## Some observations

- The numeral names mentioned in the above sources are mostly similar. The differences are mainly beyond the lakṣa (lakh) or koṭi (crore). This may suggest that the usage of names of numerals below these two quanitities were almost standardized. Perhaps, the common citizens did not have much to do beyond these quantities as abundance as an idea or physical reality may only be possible in case of the intellectuals or the kings respectively.
- Parārdha denotes 10
^{18}in the Līlāvati (9), 10^{12}in Yajurveda saṃhita & Taittirīya saṃhita (6), and 10^{17}in Triṣatikā of Śrīdharācārya (6)(7). Interestingly, beginner learners of Tarka will notice the numeral parārdha in the the introduction to saṅkhyā, one of the 24 guṇas (qualities), in Annambhaṭṭa’s Tarkasaṅgraha:

Shri V. N. Jha, in his English translation to the Tarkasaṅgraha (10), translates parārdha to 10^{16}. It is not clear where from Shri Jha gets this number. Nevertheless, the number denoted by parārdha could have been any number between 10^{12} and 10^{18}.

- General knowledge buffs show off to their “uninformed” peers that “googol” refers to 10
^{100}and hence, the etymology of the popular INTERNET search engine. But there are several Indic numbers which they have not yet heard of. Mahaugha (10^{62}), tallakṣaṇa (10^{53}), and asaṅkhyeya (10^{140}) are only scratches on the surface. There may be many more numbers of their kind hidden in ancient manuscripts.

## Conclusions

Numbers have been in use ever since humans began counting. So are the names for numbers. The diversity in the names for numerals in India suggests the ingenuity of the mathematicians of the time as they denote the possible variety of uses they put these numbers to. An attempt to understand a small page in an introductory Sanskrit reader can teach a lot more when probed in the right direction.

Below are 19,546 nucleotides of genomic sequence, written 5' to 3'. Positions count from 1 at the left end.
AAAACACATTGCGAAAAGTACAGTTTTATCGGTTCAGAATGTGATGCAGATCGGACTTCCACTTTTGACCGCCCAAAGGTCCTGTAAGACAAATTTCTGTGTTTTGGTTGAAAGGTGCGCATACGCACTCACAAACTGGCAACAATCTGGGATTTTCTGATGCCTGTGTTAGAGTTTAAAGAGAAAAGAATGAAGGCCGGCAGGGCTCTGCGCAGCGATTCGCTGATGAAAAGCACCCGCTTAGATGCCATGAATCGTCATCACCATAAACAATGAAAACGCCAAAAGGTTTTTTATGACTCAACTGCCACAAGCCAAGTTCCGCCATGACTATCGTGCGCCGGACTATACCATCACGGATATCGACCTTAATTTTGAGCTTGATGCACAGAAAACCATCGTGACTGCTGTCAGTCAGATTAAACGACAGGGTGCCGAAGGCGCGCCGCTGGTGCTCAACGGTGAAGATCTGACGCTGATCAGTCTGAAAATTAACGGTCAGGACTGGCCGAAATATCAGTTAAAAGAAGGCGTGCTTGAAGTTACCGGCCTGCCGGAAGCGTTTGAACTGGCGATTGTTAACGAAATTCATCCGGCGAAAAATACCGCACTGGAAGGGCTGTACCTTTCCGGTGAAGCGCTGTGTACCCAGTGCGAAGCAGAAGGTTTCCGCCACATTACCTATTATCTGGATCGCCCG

## Bibliography

- Karnataka Samskrita University.
*Internet Archive.*[Online] [Cited: June 27, 2017.] https://archive.org/details/karnatakasamskritauniversity. **Savant, Abaji Ramachandra.***The New Sanskrit Primer.*Belgaum : Savant, Abaji Ramachandra, 1899.**Murthy, K. M. K.**Book VI : Yuddha Kanda – Book Of War Chapter [Sarga] – 20.*Valmiki Ramayana.*[Online] December 2003. [Cited: June 29, 2017.] http://www.valmikiramayan.net/yuddha/sarga20/yuddha_20_frame.htm.**Murthy, K.M.K.**Book VI : Yuddha Kanda – Book Of War Chapter [Sarga] 25.*Valmiki Ramayana.*[Online] March 2004. [Cited: June 29, 2017.] http://www.valmikiramayan.net/yuddha/sarga25/yuddha_25_frame.htm.- —. Book VI : Yuddha Kanda – Book Of War Chapter [Sarga] 28.
*Valmiki Ramayana.*[Online] May 2004. [Cited: June 29, 2017.] http://www.valmikiramayan.net/yuddha/sarga28/yuddhaitrans28.htm. **Datta, Bibhutibusan and Singh, Avadesh Narayan.***History of Hindu Mathematics – A source book.*Calcutta : Asia Publishing House, 1935. pp. 9-13. Vol. 1.**śrīdharācārya and ācārya, sudyumn.***Triṣatikā.*naī dillī : rāṣṭrīya saṃskṛt saṃsthān, 2004. 81-86111-09-3.**Mitra, Rajendralala.***Lalita-vistara.*Calcutta : J. W. Thomas Baptist Mission Farm, 1881.